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America’s ‘Green’ Generation On Track To Drive A Boom In Car-Buying, Housing & Energy Use

Mark P. Mills, Forbes

New data shows that a Millennial car-buying boom has started.  And their preferred car is not a Prius or Tesla, but station wagons and SUVs, and for the leading edge income-earners, luxury and sports cars.  The energy implications are beyond obvious.

This is the year that the Millennial population surpasses the number of Boomers in America. It’s Gen Y’s turn to become the demographic tsunami working its way through the ecosystem of society, and to become the primary driving force for future energy demand.

But it’s a different time you understand.  The iPhone was introduced only in 2007 when half of today’s Millennials were still under 18 years old; Facebook launched in 2004, Twitter in 2006, and Uber in 2009.  Google introduced its self-driving car only a few years ago. Boomers meanwhile came of age with touch-tone phones, mainframes, and the automatic transmission.

The prevailing hypothesis among a new class of “peak demand” pundits is that this is the decade of both Peak Car and Peak House.  The energy relevance?  The purchase of a car or a house represents an individual’s two biggest energy-using decisions.

The peak demand thesis is that Millennials prefer bicycles and mass transit and car-sharing over personal cars, and prefer Bohemian urban apartments and condos, shared or otherwise, over (horrors) the iconic Madmen era suburban home with a yard, fence and two-car garage.  If such were the actual future, it would indeed have important energy implications.

But it’s not true.

New data shows that a Millennial car-buying boom has started.  And their preferred car is not a Prius or Tesla, but station wagons and SUVs, and for the leading edge income-earners, luxury and sports cars.  The energy implications are beyond obvious.  (I’ve expanded on this in the Wall Street JournalWe’re a Long Way From ‘Peak Car’.)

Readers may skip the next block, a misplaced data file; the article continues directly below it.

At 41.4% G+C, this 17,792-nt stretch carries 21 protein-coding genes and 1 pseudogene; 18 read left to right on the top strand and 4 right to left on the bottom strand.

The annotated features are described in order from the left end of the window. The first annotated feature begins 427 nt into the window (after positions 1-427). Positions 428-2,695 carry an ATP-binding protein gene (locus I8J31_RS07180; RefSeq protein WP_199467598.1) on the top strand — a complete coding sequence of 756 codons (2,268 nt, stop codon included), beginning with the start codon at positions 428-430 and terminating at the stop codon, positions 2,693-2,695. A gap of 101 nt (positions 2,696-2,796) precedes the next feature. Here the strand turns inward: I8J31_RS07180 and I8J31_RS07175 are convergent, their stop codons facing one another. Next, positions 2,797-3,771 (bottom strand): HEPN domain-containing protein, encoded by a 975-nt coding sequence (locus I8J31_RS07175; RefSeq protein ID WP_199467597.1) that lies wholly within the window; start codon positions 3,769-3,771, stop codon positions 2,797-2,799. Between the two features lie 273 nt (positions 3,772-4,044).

When it comes to both cars and houses, recent behavior and surveys show that Millennials hold views rather like Boomers after all.  (Of course there are generational differences: see the excellent survey compilation from PEW.)  It turns out that the debilitating effect of the Great Recession with a long slow recovery was the primary factor in slowing car and housing sales for everyone including Millennials.  A two percentage point increase in economic growth leads to a 20 to 40 percent increase in the number of houses that are built per capita.

Earlier this year, Census data revealed a significant net migration of Millennials is already under way from the city to the suburbs.  New surveys show that 66 percent say they plan to live in a single-family suburban home.  And in another indicator of how the Millennials blend traditional and tech-savvy behaviors, it appears that while they are more likely to shop online for a home, they are also more likely than Boomers to use an old-fashioned real estate agent.

It should thus be no surprise that home-building giant, Lennar Corporation, just announced a decent (still not boom times) growth in new orders.  Imagine what happens when, in due course, Gen Y, which has come of age in the longest recession in modern history, finally experiences robust economic growth.

Suburbanization a priori means more cars per person and more distances traveled to work.  But building and operating homes is in itself a separate and surprisingly big energy-consuming activity too.

The buildings where we live, work and vacation consume almost 40 percent of the nation’s energy–about twice that of all the cars on the road.

This single fact explains why so much digital tech and public policy is preoccupied with “smart buildings” to save energy.  More on that in a minute.

Before the Great Recession, energy planners worried about the McMansion effect in residential housing, the rush to build bigger and bigger homes.  That worry certainly evaporated and may now seem quaint in the wake of the housing bust.  But you can bet it will be back yet as a primo problem for the peak demand crowd.

In an era where policymakers and regulators push so hard on automobile fuel efficiency we should expect the resurrection of a pre-Recession idea floated by now retired Rep. Dingell (D-Mich.), then chair of the House Energy and Commerce Committee: eliminating the mortgage tax deduction on big, energy-hogging homes, the SUVs of the housing market. […]

Now, as America emerges from the depths of the recession and, especially if robust economic growth happens, there is no reason to believe that the future will look much different than the past.  We are already seeing that today’s dominant demographic cohort will behave much the same as yesterday’s.  One thing though has changed a lot since the Boomers boomed; i.e., technology…

So as the Millennials move into suburban homes, they’ll be building next door to the Boomer parents. Net net; more homes and more energy demand. 

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